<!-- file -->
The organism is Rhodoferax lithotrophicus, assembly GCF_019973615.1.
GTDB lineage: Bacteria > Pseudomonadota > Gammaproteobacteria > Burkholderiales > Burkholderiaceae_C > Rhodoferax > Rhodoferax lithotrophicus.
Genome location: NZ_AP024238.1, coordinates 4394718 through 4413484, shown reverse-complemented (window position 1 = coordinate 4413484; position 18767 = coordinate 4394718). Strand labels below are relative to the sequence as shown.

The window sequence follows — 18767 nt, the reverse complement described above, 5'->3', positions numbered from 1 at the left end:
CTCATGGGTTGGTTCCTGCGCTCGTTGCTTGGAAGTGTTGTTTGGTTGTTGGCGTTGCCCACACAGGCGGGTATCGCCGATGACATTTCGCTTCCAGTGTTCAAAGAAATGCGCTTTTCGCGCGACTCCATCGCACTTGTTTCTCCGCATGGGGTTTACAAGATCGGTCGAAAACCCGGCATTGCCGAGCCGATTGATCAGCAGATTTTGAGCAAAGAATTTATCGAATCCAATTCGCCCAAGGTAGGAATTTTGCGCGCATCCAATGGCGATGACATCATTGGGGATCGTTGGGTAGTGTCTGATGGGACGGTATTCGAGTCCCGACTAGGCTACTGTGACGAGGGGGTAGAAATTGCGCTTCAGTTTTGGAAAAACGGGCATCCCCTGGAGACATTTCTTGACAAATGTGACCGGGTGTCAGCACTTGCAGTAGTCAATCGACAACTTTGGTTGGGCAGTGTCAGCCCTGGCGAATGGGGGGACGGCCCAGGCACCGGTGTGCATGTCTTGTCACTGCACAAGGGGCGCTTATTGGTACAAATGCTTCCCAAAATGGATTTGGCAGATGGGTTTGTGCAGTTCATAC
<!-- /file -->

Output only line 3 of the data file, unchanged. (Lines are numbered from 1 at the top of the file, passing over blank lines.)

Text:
Genome location: NZ_AP024238.1, coordinates 4394718 through 4413484, shown reverse-complemented (window position 1 = coordinate 4413484; position 18767 = coordinate 4394718). Strand labels below are relative to the sequence as shown.